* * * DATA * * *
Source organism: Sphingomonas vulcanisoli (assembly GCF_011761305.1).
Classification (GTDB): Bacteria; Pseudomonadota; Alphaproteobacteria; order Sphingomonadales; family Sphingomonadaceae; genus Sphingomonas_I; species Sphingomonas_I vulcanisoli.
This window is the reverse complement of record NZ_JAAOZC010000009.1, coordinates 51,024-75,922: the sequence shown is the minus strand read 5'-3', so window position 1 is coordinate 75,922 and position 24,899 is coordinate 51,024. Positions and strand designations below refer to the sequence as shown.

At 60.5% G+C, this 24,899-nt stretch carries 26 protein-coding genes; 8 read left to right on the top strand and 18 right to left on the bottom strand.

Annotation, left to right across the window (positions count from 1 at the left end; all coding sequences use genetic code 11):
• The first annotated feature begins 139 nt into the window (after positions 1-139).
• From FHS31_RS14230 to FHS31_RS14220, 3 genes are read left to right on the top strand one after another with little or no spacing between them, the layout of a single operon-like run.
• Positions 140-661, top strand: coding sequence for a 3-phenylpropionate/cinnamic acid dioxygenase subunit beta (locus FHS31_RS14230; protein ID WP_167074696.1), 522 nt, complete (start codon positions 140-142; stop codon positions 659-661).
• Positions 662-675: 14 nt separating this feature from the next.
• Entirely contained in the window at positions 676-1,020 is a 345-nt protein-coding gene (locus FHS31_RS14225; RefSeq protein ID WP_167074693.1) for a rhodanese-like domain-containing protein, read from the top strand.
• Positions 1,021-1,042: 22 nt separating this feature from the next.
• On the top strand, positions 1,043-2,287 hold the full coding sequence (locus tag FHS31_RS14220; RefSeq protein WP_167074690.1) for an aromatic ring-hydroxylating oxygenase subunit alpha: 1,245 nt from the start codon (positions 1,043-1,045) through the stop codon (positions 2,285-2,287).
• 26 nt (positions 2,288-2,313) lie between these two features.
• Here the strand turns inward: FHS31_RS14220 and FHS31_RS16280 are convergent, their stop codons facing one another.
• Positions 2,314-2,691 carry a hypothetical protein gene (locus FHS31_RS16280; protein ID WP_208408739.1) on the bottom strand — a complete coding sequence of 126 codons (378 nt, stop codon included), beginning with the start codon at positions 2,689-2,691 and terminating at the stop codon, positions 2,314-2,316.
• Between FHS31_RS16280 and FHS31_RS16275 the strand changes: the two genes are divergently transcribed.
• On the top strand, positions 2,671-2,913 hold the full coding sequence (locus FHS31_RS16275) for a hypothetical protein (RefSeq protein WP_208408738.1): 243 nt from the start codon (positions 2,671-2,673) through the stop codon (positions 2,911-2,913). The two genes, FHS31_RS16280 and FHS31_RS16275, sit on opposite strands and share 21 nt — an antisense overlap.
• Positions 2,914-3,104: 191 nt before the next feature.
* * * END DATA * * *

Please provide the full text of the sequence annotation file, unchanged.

Source organism: Sphingomonas vulcanisoli (assembly GCF_011761305.1).
Classification (GTDB): Bacteria; Pseudomonadota; Alphaproteobacteria; order Sphingomonadales; family Sphingomonadaceae; genus Sphingomonas_I; species Sphingomonas_I vulcanisoli.
This window is the reverse complement of record NZ_JAAOZC010000009.1, coordinates 51,024-75,922: the sequence shown is the minus strand read 5'-3', so window position 1 is coordinate 75,922 and position 24,899 is coordinate 51,024. Positions and strand designations below refer to the sequence as shown.

At 60.5% G+C, this 24,899-nt stretch carries 26 protein-coding genes; 8 read left to right on the top strand and 18 right to left on the bottom strand.

Annotation, left to right across the window (positions count from 1 at the left end; all coding sequences use genetic code 11):
• The first annotated feature begins 139 nt into the window (after positions 1-139).
• From FHS31_RS14230 to FHS31_RS14220, 3 genes are read left to right on the top strand one after another with little or no spacing between them, the layout of a single operon-like run.
• Positions 140-661, top strand: coding sequence for a 3-phenylpropionate/cinnamic acid dioxygenase subunit beta (locus FHS31_RS14230; protein ID WP_167074696.1), 522 nt, complete (start codon positions 140-142; stop codon positions 659-661).
• Positions 662-675: 14 nt separating this feature from the next.
• Entirely contained in the window at positions 676-1,020 is a 345-nt protein-coding gene (locus FHS31_RS14225; RefSeq protein ID WP_167074693.1) for a rhodanese-like domain-containing protein, read from the top strand.
• Positions 1,021-1,042: 22 nt separating this feature from the next.
• On the top strand, positions 1,043-2,287 hold the full coding sequence (locus tag FHS31_RS14220; RefSeq protein WP_167074690.1) for an aromatic ring-hydroxylating oxygenase subunit alpha: 1,245 nt from the start codon (positions 1,043-1,045) through the stop codon (positions 2,285-2,287).
• 26 nt (positions 2,288-2,313) lie between these two features.
• Here the strand turns inward: FHS31_RS14220 and FHS31_RS16280 are convergent, their stop codons facing one another.
• Positions 2,314-2,691 carry a hypothetical protein gene (locus FHS31_RS16280; protein ID WP_208408739.1) on the bottom strand — a complete coding sequence of 126 codons (378 nt, stop codon included), beginning with the start codon at positions 2,689-2,691 and terminating at the stop codon, positions 2,314-2,316.
• Between FHS31_RS16280 and FHS31_RS16275 the strand changes: the two genes are divergently transcribed.
• On the top strand, positions 2,671-2,913 hold the full coding sequence (locus FHS31_RS16275) for a hypothetical protein (RefSeq protein WP_208408738.1): 243 nt from the start codon (positions 2,671-2,673) through the stop codon (positions 2,911-2,913). The two genes, FHS31_RS16280 and FHS31_RS16275, sit on opposite strands and share 21 nt — an antisense overlap.
• Positions 2,914-3,104: 191 nt before the next feature.